What You Should Know About Hosting an Experience On Airbnb
Imagine going on a tour or activity that isn’t focused on a particular site, or isn’t your typical guided tour. A tour that fully immerses you in the tour and activity provider’s true passion, in their local community: Be it goat yoga; cooking classes; hiking with a pro; or visiting a popular tourist attraction like the Louvre, but with an art historian who happens to be a comedian.
That’s what Airbnb Experiences offers.
Airbnb Experiences are activities that are designed by local hosts or tour operators around the world. You may already be familiar with Airbnb’s main offering, a platform that connects local homeowners with travelers to that particular destination. However, they’re no longer just showing travelers where to stay, but also what to do.
Table of Contents
- What is Airbnb Experiences?
- Competitor landscape
- Should you host an Airbnb Experience?
- Getting started as an Airbnb Experiences host
- Wrapping up
What is Airbnb Experiences?
Airbnb Experiences connects local tour and activity providers with travelers who want to experience unique tours that they can’t book anywhere else. Indeed, there is increasing demand for more authentic tours and experiences. A Booking.com study of 20,500 global travelers revealed that 62 percent of travelers want to experience new cultures, 52 percent want to taste local cuisines and 33 percent want to embrace meeting new people.
According to TripAdvisor, although iconic landmarks and sites remain the top booked tours by travelers, cultural experiences like cooking classes and food tours grew by 51 percent and 49 percent, respectively, in 2018.
People are indeed calling for unique tours and experiences, and Airbnb heard that call. With their slogan, “live like a local”, Airbnb Experiences offers niche tours that allow travelers to enjoy their hobbies and interests, in a completely new way and in a completely new culture.
The best part about it is that tour guides and activity operators don’t need to host homes on Airbnb in order to host an experience; and travelers don’t need to stay in an Airbnb home in order to take part in an Airbnb Experience. Airbnb Experiences is open to all.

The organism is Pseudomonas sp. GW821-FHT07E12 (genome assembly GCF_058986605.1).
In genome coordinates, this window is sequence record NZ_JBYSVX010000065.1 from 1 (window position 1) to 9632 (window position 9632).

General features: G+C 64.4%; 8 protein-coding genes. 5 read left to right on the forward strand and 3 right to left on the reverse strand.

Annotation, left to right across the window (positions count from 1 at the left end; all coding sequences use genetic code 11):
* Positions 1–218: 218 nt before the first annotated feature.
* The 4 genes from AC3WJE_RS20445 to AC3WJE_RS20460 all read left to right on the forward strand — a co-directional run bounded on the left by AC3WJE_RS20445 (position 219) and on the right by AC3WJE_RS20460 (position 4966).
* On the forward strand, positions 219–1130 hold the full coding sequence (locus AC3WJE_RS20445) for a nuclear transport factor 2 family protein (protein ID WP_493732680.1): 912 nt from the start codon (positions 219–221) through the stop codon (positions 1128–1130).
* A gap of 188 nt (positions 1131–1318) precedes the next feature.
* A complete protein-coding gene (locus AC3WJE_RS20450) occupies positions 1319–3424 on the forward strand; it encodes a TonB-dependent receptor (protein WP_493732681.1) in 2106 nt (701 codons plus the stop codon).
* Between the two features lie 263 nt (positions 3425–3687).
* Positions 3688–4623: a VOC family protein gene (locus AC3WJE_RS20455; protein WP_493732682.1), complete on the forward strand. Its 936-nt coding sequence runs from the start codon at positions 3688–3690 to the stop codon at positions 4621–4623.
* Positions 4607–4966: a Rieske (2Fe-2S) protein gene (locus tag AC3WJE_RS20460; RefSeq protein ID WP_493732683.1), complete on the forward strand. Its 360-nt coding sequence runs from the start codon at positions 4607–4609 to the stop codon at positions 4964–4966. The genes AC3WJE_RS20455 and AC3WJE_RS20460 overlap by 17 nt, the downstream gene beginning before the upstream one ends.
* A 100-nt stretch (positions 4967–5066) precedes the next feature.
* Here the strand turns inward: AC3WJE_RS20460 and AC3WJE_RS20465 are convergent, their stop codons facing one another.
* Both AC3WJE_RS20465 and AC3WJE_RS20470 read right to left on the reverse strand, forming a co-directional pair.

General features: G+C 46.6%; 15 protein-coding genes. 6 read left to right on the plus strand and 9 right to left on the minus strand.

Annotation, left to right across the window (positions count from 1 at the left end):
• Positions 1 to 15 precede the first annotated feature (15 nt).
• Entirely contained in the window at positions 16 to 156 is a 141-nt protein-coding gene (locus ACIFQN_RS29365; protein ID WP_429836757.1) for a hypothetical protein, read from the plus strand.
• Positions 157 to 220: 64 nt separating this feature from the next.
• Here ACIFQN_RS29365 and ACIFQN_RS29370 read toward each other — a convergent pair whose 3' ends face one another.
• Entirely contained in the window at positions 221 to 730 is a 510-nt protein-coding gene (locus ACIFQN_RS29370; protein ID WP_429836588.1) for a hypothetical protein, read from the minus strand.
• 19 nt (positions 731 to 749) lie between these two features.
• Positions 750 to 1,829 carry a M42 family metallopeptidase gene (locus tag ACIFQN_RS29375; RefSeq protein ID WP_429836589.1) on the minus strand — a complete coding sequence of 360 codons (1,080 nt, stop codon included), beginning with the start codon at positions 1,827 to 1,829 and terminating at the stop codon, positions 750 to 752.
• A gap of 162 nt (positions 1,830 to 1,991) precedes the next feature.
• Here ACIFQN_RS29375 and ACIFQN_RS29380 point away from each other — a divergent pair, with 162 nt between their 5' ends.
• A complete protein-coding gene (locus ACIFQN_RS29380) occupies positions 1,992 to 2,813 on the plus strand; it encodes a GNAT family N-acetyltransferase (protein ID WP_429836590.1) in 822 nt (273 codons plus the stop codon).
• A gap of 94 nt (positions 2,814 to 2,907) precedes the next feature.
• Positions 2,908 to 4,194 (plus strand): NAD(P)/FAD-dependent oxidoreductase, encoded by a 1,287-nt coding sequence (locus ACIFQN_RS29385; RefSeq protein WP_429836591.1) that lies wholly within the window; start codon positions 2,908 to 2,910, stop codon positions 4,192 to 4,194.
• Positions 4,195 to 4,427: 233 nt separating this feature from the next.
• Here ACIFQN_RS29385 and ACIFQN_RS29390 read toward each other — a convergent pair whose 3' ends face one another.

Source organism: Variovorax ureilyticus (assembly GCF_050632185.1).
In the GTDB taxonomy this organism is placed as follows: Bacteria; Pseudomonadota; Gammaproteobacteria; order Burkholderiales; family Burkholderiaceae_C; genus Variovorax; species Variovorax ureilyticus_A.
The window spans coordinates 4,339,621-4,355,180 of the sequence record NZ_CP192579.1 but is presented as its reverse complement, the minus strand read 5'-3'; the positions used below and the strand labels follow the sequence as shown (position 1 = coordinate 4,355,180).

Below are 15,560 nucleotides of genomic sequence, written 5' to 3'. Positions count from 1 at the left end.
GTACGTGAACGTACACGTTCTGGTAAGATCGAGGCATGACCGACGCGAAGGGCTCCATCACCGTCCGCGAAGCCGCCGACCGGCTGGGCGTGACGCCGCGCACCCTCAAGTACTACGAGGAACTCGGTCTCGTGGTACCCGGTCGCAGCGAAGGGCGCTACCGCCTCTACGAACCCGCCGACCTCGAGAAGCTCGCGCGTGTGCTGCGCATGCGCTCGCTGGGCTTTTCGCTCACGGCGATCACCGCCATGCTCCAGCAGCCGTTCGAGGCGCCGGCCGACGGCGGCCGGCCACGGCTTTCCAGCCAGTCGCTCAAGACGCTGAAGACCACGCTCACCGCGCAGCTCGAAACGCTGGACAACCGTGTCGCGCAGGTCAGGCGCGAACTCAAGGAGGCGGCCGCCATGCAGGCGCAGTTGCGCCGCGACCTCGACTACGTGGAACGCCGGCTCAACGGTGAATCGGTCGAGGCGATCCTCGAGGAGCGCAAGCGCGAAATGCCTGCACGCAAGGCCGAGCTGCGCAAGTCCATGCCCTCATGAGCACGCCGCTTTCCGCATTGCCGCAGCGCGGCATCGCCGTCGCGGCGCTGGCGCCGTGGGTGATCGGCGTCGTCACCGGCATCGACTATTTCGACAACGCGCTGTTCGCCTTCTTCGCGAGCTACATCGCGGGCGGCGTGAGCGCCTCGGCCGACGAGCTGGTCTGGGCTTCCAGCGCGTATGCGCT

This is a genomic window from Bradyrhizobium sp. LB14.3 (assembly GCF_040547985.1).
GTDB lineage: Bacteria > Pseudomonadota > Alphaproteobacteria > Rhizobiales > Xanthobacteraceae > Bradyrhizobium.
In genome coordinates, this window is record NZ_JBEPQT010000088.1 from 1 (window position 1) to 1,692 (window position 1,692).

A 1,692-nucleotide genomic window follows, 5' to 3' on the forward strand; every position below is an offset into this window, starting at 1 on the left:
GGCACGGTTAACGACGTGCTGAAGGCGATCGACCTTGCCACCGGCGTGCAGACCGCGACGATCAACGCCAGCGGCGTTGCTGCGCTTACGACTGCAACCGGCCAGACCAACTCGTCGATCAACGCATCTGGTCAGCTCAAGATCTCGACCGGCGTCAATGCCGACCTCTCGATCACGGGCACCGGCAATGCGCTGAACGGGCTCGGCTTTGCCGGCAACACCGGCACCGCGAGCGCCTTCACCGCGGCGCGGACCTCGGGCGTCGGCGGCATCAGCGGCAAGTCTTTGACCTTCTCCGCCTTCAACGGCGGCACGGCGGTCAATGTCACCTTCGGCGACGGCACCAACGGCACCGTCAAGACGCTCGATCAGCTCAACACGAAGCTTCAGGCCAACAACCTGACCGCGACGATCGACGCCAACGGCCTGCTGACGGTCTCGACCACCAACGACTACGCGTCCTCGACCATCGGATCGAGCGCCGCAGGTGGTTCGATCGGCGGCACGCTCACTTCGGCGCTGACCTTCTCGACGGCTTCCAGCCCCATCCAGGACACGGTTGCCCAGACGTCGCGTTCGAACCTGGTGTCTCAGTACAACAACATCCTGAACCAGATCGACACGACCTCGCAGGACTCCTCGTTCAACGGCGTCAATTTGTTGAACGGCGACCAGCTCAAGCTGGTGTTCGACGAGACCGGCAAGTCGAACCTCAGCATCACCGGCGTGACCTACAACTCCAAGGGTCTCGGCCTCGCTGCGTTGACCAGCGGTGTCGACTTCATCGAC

That’s quite exciting.
Here are the ABCs of Airbnb Experiences:
- It caters to all tourists during their stay in a particular place; as well as domestic tourists who want to experience their locale in a different way.
- Experiences are led by locals and go beyond the traditional tours and experiences that typical tour and activity providers offer.
- Any local can sign up on the Airbnb Experiences platform and share their passion with the world.
- There isn’t a single particular market for Airbnb Experiences. Some tourists use the platform to meet new people while others use it to partake in unique local experiences.
- It appeals to both group and solo travelers.
- Airbnb Experiences is a completely different service from Airbnb hosting. Hosts don’t need to have overnight guests in their home in order to partake, unless the experience calls for it.
- Airbnb Experiences hosts can host whenever their schedule permits, with no restrictions as to the number of times they can put on a particular experience.
So, how do Airbnb Experiences compare to other online activity providers and aggregators like GetYourGuide?
Let’s examine the competitive tour and activity landscape for a minute.
Airbnb faces competition to quite a few big players in the market.
Airbnb Experiences places itself in the market as a platform that offers unique and exclusive opportunities to travelers who want to “live like a local.” In essence, they are targeting those travelers that don’t want to be seen as “tourists”. However, that market segment is relatively small.
With global revenue from tours and activities estimated at a staggering $135 billion by Phocuswright, only 4 percent of that revenue has been captured through online vendors such as Viator and GetYourGuide. It’s clear, from the data, that people have yet to embrace online resellers when it comes to booking tours. Why?
Because tour companies have not fully tapped into the online market yet, so travelers are also slow to adapt to sudden changes. For example, most travelers are comfortable booking their accommodation (on the other side of the world) online because that is familiar to them — it’s an online travel market that is well established.
When it comes to booking tours and activities, travelers prefer to wait until they’re at the destination before they book. They want recommendations from the hotel they’re staying at, and from locals/other tourists they meet. In fact, according to Phocuswright, tourists don’t know the majority of the tour operation companies that operate in their destination.
So why is Airbnb tapping into such a small market segment with big competitors?
Airbnb Experiences is not really trying to compete with traditional tour operators. They want to appeal to that small and alternative market segment that wants to truly travel like locals. Additionally, the maximum group size for Airbnb Experiences is 10 so the company isn’t trying to compete with traditional tour and activity companies. At least not yet.